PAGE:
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Emerging from the shadows

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V-League, Superliga instrumental as sport basks in the glow.

The year 2016 affirmed volleyball as the second most popular sport in the country.

Fans filled venues, especially when games featured the country’s popular players, some of whom rivaled the popularity of top PBA players.

Whether they’re college games or professional tournaments, the crowd was always there although many preferred women’s tournaments than men’s despite the fact that men’s events arguably were more tightly fought and more entertaining.

But credit stars such as Alyssa Valdez for helping fill the stadiums and giving volleyball a strong following.

For instance, when Valdez starred for Ateneo in a battle against La Salle for the UAAP championship, the crowd rivaled that of the two schools’ encounters in men’s basketball, sometimes even surpassing them.

The team rivalry ended after the college encounters, as most Ateneo players opted to compete in the V-League, a tournament developed, nurtured and supported by Shakey’s.

It can be argued that if not for Shakey’s, volleyball would not be where it is right now.

It was not long before Shakey’s got a competition as a new league that carries the name Superliga came into being four years ago to get a slice of the huge volleyball market.

To this league, La Salle threw its support, sending its alumni and college stars to compete, thus basically killing what would have been a lucrative and entertaining rivalry with Ateneo in the V-League.

It seemed all right at first as this rivalry between two competing leagues would raise the banner of Philippine volleyball in international competitions by improving the quality of its players.

That, however, was not the case. Philippine volleyball was never a factor in Southeast Asia, more so in Asian volleyball.

Yet, more and more players are being lured to volleyball and more and more people are being drawn to games like steel filings to magnet.

But to improve the sport and make it internationally competitive, some observers want the two leagues to rationalize their schedule because as things are right now, sometimes two tournaments are held at the same time, dividing the loyalties of fans to the detriment of total improvement.

In fact, it may be fun to consider merging V-League and Superliga or make the two leagues hold invitational tournaments or an set up an All-Star series featuring their top players.

There is actually no need to kill each other. The pie is big but each league must sacrifice something otherwise they may kill the chicken that lays the golden eggs.

Meantime, this year saw the hiring of many American and European imports to beef up local teams in both Shakey’s and Superliga tournaments, a nod to what is practiced in the PBA where import-flavored tournaments are the norm.

This comes after the leagues hired Thailand stars to compete for local teams.

If these were not enough, Superliga held tournaments featuring foreign teams and a local squad.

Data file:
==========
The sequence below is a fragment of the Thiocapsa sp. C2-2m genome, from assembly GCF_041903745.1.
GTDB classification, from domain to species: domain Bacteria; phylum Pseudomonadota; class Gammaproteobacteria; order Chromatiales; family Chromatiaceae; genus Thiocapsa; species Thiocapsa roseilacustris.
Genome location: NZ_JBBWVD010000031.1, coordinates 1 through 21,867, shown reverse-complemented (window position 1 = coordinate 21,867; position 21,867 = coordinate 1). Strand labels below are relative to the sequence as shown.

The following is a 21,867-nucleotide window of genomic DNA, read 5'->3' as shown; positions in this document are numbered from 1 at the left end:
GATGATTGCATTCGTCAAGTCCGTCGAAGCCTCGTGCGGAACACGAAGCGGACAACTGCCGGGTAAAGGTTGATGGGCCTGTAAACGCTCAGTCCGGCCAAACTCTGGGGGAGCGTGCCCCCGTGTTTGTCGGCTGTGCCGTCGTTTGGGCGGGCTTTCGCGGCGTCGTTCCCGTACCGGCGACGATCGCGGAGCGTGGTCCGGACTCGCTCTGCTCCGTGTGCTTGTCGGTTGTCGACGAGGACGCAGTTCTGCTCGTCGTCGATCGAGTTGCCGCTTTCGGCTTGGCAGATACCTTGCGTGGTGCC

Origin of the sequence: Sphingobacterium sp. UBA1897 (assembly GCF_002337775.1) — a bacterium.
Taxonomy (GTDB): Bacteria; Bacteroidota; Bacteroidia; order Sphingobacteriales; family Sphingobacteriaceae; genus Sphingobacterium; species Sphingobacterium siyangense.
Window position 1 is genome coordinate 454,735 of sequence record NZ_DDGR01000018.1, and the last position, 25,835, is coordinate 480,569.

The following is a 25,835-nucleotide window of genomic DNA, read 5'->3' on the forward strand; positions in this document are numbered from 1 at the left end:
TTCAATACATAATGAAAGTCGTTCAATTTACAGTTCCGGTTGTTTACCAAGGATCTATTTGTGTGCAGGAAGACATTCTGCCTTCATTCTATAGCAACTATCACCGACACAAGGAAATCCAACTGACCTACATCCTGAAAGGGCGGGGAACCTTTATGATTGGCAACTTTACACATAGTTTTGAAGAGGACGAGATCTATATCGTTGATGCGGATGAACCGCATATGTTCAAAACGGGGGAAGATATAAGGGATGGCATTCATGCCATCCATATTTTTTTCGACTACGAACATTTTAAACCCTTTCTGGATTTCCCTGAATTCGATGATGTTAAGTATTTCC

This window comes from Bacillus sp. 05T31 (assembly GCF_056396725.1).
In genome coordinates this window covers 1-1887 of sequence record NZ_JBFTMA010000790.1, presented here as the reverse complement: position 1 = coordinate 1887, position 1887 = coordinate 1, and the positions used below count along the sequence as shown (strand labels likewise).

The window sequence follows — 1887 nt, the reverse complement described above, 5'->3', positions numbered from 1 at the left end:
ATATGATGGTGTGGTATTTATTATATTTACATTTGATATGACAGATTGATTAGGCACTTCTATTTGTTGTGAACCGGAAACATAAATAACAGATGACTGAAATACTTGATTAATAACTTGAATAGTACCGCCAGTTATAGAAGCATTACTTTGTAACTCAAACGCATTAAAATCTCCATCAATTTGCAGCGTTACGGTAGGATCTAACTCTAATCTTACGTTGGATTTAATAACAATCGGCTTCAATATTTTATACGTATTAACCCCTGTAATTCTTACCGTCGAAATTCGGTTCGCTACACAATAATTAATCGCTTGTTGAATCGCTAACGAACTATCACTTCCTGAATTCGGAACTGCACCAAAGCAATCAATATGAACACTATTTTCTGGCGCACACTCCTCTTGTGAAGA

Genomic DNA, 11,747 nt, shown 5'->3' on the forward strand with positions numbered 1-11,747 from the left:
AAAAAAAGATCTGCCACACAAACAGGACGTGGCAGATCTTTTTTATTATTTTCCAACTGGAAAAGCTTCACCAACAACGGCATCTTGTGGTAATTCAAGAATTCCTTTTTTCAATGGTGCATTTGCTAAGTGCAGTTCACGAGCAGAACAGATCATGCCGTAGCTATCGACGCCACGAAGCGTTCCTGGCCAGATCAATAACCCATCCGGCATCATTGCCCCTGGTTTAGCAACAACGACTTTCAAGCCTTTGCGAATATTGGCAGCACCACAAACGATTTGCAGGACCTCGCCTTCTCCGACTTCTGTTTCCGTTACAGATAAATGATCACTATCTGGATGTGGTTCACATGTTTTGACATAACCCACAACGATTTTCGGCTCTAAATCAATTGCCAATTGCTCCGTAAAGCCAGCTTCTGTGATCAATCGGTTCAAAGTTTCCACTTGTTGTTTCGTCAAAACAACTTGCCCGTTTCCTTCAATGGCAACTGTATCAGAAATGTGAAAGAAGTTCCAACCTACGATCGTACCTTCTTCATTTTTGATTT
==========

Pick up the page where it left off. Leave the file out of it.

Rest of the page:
The Asian Women’s Club Championship was held last September at the Alonte Sports Arena in Biñan, Laguna that saw Japan’s NEC Red Rockets claiming the gold medal. Local bet Foton Pilipinas placed seventh out of 12 teams.

Also held was the FIVB World Women’s Club Championship at the Mall of Asia Arena last October. Foton-PSL team, which represented the country, finished eighth and last.

Some of the clubs that played were Turkey’s Eczacibasi Vitra and Vakifbank Istanbul, Italy’s Pomi Casalmaggiore, Brazil’s Rexona-Sesc Rio, Switzerland’s Volero Zurich, Japan’s Hisamitsu Springs, and Thailand’s Bangkok Glass.

Some teams had players who competed in the Rio Olympic medalists such as Zhu Ting of China, Serbia’s Tijana Boskovic, and United States’ Jordan Larsson.

In women’s NCAA volleyball, the College of St. Benilde beat San Sebastian College for its first title since entering the league in 1998. University of Perpetual Help snared the men’s crown – its 11thoverall – foiling Emilio Aguinaldo College’s title-retention campaign.

In the UAAP, La Salle subdued Ateneo in the women’s finals, spoiling Alyssa Valdez’s final college game.

Ateneo, however, won the men’s division with a victory over National University.

V-League celebrated its 13th season with three conferences, with Pocari Sweat triumphing the Open and Reinforced Conferences, and NU reigning in the Collegiate Conference.

Spikers’ Turf, the men’s counterpart of V-League, saw Air Force (Open and Reinforced) and Ateneo (Collegiate) prevailing in its second season.

In the Superliga, the winners were RC Cola-Army (Invitational), F2 Logistics (All-Filipino), and Foton (Grand Prix).

comments
  • leo

    This is the best thing that can happen in Philippine Volleyball:

    “But to improve the sport and make it internationally competitive, some observers want the two leagues to rationalize their schedule because as things are right now, sometimes two tournaments are held at the same time, dividing the loyalties of fans to the detriment of total improvement.

    In fact, it may be fun to consider merging V-League and Superliga or make the two leagues hold invitational tournaments or set up an All-Star series featuring their top players.

    There is actually no need to kill each other. The pie is big but each league must sacrifice something otherwise they may kill the chicken that lays the golden eggs.”

    This will eventually lead to leveling up the skills and athleticism of our players for international competitions. While our qualified players are only a handful, the key is to band together and unite for a common goal; not to separate for some selfish and vane motives.